Bernie Arbour Memorial Stadium and Community Park

I’ve been fortunate to see major league and minor league ballgames at 76 different ballparks so far, as well as attend other games in a handful of independent league parks. You probably know this if you’re a longtime reader of this blog, but something you might not know is that I’ve started over the last few years to visit other parks even if there aren’t any games to watch. So far, I’ve been to 20 parks without seeing games, and it’s been a fun experience to check out the sights without anyone else around.

November isn’t exactly a month for baseball travel, but late last November, I had a chance to check out a pair of modest ballparks that once had an important role in minor league baseball in Canada — and that played host to many future big leaguers.

I started my exploration in Hamilton, Ontario, which is 36 miles southwest of Toronto. Today, the city has a collegiate-level team called the Hamilton Cardinals, who play in the amateur wooden bat Intercounty Baseball League. The Cardinals play at a 3,000-capacity ballpark named Bernie Arbour Memorial Stadium, which opened in 1970. My primary interest in this park is that it was once home to the Hamilton Redbirds of the new-defunct Short-Season A New York-Penn League. As you might imagine, the Redbirds were affiliated with the St. Louis Cardinals. The team played in Hamilton for five seasons, 1988 through 1992, making the playoffs just once. After their time in Hamilton drew to a close, the Redbirds franchise relocated to Glens Falls, NY, where it was rebranded as the Glens Falls Redbirds. The franchise moved two more times, eventually ending up in State College, PA, where it became the State College Spikes. (I saw the Spikes back in 2013 when they were a member of the NYPL. The franchise is now a member of the new MLB Draft League.)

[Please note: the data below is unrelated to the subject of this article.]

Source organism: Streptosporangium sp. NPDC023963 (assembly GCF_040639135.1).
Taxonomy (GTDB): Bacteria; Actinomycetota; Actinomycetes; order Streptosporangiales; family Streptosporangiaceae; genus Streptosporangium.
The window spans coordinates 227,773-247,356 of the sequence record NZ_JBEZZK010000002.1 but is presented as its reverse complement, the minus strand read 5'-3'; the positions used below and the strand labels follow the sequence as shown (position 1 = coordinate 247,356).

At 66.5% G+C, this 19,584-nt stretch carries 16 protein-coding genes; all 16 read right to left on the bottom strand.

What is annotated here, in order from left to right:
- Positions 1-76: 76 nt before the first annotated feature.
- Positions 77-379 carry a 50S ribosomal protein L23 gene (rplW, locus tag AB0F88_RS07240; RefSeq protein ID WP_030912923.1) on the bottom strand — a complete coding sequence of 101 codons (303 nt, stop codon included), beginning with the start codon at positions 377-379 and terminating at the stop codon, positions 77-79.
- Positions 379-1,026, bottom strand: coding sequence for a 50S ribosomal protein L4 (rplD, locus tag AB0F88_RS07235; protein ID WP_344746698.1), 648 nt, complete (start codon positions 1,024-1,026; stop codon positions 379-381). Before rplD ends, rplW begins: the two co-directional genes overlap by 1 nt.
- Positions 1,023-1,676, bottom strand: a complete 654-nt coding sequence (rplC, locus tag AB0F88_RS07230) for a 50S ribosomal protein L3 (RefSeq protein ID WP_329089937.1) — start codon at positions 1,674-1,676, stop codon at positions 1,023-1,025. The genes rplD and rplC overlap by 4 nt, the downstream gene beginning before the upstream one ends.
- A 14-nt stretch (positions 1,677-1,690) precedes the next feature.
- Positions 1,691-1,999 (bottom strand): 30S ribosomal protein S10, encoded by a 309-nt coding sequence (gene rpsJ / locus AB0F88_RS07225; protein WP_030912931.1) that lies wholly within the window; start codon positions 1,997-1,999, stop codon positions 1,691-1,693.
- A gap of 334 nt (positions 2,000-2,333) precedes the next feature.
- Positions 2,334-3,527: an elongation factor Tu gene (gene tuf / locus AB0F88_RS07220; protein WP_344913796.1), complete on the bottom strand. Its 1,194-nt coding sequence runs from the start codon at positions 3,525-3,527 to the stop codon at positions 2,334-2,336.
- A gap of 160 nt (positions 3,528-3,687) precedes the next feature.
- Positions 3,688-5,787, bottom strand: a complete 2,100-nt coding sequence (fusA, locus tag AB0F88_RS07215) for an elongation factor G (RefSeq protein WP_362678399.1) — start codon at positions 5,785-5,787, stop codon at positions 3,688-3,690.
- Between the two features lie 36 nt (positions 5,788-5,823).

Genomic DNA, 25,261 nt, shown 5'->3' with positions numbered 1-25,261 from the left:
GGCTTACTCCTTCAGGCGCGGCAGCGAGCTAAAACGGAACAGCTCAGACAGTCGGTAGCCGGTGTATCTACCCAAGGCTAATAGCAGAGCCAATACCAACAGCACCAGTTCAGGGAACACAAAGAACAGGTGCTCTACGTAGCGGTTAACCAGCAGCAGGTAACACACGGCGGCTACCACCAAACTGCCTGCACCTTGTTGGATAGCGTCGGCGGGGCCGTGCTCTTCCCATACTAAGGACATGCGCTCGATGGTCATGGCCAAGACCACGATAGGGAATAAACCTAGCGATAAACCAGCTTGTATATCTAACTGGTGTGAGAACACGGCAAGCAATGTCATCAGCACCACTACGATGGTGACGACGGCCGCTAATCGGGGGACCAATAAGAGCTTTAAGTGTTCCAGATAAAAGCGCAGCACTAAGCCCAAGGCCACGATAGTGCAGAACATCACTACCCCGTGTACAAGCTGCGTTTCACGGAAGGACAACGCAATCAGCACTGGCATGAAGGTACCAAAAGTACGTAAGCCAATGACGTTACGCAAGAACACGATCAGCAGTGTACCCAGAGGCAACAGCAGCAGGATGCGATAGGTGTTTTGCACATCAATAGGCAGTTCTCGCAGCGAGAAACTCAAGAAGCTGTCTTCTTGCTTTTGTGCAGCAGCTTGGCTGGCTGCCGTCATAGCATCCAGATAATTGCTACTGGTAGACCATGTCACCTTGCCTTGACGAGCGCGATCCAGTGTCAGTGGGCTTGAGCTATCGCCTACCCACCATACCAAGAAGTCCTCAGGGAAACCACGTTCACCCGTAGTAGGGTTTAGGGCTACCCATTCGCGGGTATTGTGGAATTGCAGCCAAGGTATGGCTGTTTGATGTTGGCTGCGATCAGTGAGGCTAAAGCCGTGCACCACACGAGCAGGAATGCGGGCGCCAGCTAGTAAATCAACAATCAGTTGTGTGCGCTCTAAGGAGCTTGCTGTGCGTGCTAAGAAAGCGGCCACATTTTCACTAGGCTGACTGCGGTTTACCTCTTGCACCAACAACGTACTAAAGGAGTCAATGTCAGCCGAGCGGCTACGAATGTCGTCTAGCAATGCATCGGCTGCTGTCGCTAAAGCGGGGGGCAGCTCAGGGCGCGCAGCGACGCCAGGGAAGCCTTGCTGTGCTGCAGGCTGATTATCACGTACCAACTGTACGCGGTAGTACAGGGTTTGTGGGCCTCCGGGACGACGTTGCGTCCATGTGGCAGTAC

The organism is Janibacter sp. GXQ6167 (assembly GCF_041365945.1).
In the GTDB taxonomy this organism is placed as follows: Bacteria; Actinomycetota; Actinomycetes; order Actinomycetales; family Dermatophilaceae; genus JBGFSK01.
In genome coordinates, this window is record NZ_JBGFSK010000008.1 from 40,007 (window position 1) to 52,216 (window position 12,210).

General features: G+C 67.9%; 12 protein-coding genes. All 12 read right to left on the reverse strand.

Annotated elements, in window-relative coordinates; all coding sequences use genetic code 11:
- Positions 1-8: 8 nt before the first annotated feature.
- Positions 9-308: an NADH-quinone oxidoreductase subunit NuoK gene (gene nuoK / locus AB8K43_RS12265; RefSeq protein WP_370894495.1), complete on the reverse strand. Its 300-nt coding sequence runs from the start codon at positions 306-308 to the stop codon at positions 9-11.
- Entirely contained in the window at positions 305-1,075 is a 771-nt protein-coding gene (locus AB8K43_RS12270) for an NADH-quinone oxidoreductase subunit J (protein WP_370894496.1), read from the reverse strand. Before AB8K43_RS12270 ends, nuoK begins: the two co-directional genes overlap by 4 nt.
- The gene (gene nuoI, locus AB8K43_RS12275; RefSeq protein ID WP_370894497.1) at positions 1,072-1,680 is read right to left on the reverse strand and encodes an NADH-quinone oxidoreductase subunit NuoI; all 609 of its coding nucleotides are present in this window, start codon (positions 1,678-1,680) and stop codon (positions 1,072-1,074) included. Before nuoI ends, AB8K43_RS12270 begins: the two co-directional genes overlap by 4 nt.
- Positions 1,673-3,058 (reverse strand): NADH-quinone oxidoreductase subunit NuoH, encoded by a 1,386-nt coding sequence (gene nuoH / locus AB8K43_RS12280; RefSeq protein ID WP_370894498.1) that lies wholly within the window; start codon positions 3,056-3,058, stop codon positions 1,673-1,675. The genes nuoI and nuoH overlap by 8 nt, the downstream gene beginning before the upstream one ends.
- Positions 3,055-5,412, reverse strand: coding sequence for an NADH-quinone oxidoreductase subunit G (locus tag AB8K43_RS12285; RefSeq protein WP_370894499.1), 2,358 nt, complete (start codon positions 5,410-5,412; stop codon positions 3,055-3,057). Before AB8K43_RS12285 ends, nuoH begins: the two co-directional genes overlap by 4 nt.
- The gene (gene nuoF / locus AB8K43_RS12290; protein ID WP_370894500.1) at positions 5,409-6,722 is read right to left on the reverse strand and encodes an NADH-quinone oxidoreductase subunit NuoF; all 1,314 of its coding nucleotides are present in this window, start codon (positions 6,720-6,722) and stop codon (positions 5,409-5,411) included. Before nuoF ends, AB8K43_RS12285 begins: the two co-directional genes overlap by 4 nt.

A handful of future MLBers suited up for the Redbirds while they were in Hamilton. The most notable name is probably Brian Jordan, who was also known for his stint in the NFL, and other names you might recognize are Mike DiFilice, John Frascatore, Sean Lowe, John Mabry, T.J. Mathews, Donovan Osborne and Allen Watson.

Bernie Arbour Memorial Stadium is part of a large sports complex that is situated between a residential area and a golf course. Surrounding the ballpark are a track and field facility, an arena, a handful of softball fields and several mixed-use fields. Here’s a Google Maps overhead view of the ballpark:

Although I knew I wouldn’t be able to get into the ballpark, I was keen on exploring as much of its perimeter as possible. Nature, however, had other plans. Significant rainfall the day before my arrival meant that the fields around the park were saturated with water, and since I hadn’t packed a pair of rain boots for this trip, I had to be selective about where I ventured.

I started my self-tour by checking out the signage behind home plate …

… before walking toward the right field foul pole and turning to look back toward where I’d been a moment earlier:

This next shot will make it look as though I could’ve easily walked onto the field, but I was shooting through a chain-link fence with a gate that was locked tight:

The grass beyond the outfield was very wet, making it impossible to get directly behind the fence without suffering a major soaker. Here’s a shot from some semi-dry ground that looks in the direction of home plate:

And here’s a look at the modest bullpen area in foul territory: